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    USTA would be wise to make 5.0+ leagues 2/3 format like the rest and that would get more players, 1/2 format just does nothing to get interest, now you add in 5.5 players to the league and see participation going further down.
     
  17. Playtennis

    Playtennis New User

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    I got bumped down- 4.0 to 3.5 which makes no sense but it is what it is. My record had many many close matches. So my question is this..... Whats the quickest way to get bumped back up? Should i play 3.5 at all or play 4.0?
     
  18. dizzlmcwizzl

    dizzlmcwizzl Hall of Fame

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    If your only goal is to be a 4.0 then playing 4.0 exclusively likely will move you back up faster. However, embrace 3.5 .... figure out who the best 3.5 team is in your district and offer up your services. Enjoy being the best player at your level rather than being a weaker player at the next level.
     
  19. OrangePower

    OrangePower Hall of Fame

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    I commend you on your desire to get back up to 4.0 rather than legally sandbag at 3.5 :)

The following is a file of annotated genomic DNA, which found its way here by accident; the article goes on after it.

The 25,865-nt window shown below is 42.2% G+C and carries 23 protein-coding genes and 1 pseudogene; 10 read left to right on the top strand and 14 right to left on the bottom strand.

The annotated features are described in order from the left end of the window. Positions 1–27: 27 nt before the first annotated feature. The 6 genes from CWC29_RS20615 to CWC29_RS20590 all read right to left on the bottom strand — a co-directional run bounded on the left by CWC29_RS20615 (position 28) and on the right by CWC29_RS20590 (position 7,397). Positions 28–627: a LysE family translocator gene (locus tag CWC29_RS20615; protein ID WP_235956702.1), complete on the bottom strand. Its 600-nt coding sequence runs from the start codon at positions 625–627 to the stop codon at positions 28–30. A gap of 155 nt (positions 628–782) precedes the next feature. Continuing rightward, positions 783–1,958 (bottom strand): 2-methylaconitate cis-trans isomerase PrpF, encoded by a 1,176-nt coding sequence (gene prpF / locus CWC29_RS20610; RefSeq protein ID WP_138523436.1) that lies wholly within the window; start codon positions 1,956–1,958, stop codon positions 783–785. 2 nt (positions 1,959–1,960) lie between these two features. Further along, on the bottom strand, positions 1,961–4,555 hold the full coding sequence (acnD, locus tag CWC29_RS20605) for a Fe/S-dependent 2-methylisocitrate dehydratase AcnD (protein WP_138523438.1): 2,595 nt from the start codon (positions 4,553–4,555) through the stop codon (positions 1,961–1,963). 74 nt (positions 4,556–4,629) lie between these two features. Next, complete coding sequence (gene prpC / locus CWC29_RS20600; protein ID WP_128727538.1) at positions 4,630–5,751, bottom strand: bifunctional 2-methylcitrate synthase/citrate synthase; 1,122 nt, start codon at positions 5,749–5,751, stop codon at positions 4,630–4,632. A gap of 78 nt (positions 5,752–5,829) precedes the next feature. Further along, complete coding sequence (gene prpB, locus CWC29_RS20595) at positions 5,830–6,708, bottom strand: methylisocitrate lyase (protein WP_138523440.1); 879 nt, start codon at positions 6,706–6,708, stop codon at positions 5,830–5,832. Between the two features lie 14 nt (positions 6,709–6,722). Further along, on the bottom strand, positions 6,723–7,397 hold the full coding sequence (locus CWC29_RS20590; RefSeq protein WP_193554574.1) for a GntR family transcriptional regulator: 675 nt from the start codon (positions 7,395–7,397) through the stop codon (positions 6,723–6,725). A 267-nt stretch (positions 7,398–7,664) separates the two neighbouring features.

Best way to get bumped up:
    1. Play only 4.0
    2. Play singles rather than doubles (assuming you are no less competitive at singles)
     
  20. schmke

    schmke Professional

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    It obviously depends on the specific opponents/partners and scores of matches, but there is in theory more opportunity to move back up by playing up at 4.0. You should have stronger competition which gives you the opportunity, but losing badly at 4.0 may be worse than winning at 3.5, so YMMV.
     
  21. beernutz

    beernutz Hall of Fame

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    Thanks goober, that was much easier. I checked the winter league players in my area at my level (3.5) and fwiw there were 13 (7.2%) who were bumped down to 3.0, 146 (80.6%) who stayed at 3.5, and 22 (12.2%) who were bumped up (or in one case that I know of, DQed) to 4.0.
     
  22. Playtennis

    Playtennis New User